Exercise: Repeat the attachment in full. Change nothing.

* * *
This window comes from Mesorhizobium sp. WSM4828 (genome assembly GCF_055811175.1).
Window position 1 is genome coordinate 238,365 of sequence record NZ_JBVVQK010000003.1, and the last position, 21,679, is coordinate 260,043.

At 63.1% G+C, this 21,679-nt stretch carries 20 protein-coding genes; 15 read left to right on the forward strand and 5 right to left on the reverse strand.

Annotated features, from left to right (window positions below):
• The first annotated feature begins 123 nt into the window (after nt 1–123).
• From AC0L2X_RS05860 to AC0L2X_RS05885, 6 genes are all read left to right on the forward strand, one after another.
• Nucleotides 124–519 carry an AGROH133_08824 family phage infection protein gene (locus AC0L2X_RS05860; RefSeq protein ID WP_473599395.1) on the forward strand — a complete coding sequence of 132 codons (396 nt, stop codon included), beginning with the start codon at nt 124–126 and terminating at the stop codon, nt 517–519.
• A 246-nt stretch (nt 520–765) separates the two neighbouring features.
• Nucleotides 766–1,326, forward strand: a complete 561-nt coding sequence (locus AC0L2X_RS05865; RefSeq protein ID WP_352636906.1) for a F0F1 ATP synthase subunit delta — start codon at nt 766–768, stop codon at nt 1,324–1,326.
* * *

This window comes from Mesorhizobium sp. WSM4828 (genome assembly GCF_055811175.1).
Window position 1 is genome coordinate 238,365 of sequence record NZ_JBVVQK010000003.1, and the last position, 21,679, is coordinate 260,043.

At 63.1% G+C, this 21,679-nt stretch carries 20 protein-coding genes; 15 read left to right on the forward strand and 5 right to left on the reverse strand.

Annotated features, from left to right (window positions below):
• The first annotated feature begins 123 nt into the window (after nt 1–123).
• From AC0L2X_RS05860 to AC0L2X_RS05885, 6 genes are all read left to right on the forward strand, one after another.
• Nucleotides 124–519 carry an AGROH133_08824 family phage infection protein gene (locus AC0L2X_RS05860; RefSeq protein ID WP_473599395.1) on the forward strand — a complete coding sequence of 132 codons (396 nt, stop codon included), beginning with the start codon at nt 124–126 and terminating at the stop codon, nt 517–519.
• A 246-nt stretch (nt 520–765) separates the two neighbouring features.
• Nucleotides 766–1,326, forward strand: a complete 561-nt coding sequence (locus AC0L2X_RS05865; RefSeq protein ID WP_352636906.1) for a F0F1 ATP synthase subunit delta — start codon at nt 766–768, stop codon at nt 1,324–1,326.